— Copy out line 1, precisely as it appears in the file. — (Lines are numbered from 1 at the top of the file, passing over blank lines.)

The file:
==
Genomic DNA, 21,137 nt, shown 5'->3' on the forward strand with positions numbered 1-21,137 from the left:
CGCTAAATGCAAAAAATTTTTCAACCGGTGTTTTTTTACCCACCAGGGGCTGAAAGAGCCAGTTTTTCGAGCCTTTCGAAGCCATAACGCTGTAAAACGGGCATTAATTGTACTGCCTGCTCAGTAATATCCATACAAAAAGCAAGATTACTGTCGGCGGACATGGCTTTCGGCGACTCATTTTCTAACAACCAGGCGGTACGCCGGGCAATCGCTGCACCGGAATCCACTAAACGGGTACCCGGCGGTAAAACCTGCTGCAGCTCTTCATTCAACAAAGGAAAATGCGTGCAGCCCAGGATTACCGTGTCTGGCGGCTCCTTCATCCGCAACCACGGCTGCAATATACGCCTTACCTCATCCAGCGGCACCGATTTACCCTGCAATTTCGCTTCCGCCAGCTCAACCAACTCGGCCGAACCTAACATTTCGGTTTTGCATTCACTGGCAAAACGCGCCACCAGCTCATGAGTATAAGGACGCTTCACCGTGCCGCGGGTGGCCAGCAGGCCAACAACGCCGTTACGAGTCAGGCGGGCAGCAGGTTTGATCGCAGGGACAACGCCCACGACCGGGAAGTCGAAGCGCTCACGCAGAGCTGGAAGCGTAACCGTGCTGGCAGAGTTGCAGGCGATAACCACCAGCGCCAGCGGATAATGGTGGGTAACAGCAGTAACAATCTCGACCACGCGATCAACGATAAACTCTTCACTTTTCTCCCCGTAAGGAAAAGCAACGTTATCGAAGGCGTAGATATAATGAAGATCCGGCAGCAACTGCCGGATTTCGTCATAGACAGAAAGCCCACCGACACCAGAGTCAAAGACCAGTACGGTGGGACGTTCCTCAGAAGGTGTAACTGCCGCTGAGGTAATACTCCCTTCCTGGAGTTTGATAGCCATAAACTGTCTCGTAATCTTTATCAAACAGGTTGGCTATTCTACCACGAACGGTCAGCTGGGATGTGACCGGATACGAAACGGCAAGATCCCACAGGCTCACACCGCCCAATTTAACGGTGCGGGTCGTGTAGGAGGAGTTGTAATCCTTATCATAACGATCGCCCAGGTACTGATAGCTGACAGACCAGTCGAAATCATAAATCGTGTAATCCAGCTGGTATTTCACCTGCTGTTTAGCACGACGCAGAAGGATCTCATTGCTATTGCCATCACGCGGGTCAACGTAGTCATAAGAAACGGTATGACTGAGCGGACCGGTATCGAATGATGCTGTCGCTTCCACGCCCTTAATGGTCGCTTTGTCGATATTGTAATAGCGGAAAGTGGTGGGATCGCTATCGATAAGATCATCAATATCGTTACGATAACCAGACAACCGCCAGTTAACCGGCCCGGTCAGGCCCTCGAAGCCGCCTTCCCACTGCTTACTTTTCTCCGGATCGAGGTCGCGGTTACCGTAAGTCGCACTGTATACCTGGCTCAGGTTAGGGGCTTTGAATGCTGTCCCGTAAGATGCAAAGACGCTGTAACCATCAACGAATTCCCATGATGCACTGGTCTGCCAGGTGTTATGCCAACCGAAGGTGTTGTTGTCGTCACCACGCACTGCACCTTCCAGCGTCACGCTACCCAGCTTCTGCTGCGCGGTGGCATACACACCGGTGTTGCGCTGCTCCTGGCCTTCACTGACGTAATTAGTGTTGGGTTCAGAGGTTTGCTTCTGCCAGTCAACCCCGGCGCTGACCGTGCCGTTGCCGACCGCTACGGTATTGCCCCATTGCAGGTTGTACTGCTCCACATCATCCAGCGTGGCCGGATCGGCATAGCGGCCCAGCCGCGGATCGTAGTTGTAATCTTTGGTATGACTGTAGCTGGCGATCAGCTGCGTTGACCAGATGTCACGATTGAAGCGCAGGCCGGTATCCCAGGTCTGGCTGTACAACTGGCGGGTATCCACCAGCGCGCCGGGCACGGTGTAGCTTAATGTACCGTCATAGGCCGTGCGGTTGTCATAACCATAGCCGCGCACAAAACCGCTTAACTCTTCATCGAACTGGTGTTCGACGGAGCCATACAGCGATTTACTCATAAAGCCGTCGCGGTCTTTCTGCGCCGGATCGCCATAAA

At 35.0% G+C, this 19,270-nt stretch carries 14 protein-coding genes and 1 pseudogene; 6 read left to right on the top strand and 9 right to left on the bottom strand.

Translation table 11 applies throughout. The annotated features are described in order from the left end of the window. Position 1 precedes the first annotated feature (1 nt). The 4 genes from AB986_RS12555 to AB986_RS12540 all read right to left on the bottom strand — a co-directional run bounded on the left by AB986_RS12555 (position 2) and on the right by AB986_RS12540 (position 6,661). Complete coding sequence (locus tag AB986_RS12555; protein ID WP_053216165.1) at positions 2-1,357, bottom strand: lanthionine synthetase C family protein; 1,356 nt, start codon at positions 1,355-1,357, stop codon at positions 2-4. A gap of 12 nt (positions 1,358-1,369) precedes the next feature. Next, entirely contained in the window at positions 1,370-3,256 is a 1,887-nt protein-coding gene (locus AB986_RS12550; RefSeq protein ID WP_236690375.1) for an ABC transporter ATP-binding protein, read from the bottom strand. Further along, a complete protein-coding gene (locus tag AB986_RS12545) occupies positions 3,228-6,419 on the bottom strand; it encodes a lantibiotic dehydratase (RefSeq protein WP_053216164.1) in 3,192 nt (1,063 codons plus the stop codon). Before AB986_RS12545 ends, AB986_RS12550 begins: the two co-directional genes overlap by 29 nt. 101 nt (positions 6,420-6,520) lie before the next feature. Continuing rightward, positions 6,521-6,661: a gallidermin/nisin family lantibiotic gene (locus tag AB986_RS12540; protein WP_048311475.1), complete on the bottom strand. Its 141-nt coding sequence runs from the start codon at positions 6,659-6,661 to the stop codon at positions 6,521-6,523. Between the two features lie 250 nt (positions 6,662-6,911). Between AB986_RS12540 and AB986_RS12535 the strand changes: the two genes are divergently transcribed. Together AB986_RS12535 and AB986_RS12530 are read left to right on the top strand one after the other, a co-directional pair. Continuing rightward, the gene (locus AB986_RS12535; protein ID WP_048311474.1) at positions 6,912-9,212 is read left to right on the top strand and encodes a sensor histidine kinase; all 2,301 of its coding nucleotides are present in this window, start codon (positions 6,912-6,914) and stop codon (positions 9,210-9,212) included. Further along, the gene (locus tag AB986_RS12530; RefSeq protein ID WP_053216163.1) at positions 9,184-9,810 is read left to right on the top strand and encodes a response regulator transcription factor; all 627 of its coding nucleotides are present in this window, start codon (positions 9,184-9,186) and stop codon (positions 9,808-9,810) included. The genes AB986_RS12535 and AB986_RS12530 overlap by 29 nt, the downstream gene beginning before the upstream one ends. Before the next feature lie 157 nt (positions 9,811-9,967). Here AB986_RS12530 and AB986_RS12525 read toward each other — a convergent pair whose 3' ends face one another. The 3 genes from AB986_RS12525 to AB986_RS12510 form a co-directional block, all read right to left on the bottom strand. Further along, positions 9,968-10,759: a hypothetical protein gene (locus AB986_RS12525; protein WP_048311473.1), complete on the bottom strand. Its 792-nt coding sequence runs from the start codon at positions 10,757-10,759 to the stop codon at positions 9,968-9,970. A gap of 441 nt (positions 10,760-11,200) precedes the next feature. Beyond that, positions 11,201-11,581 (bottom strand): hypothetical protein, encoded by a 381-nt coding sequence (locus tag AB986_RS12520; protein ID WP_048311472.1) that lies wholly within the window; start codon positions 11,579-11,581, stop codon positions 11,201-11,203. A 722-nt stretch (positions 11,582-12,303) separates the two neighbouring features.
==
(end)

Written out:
Genomic DNA, 21,137 nt, shown 5'->3' on the forward strand with positions numbered 1-21,137 from the left: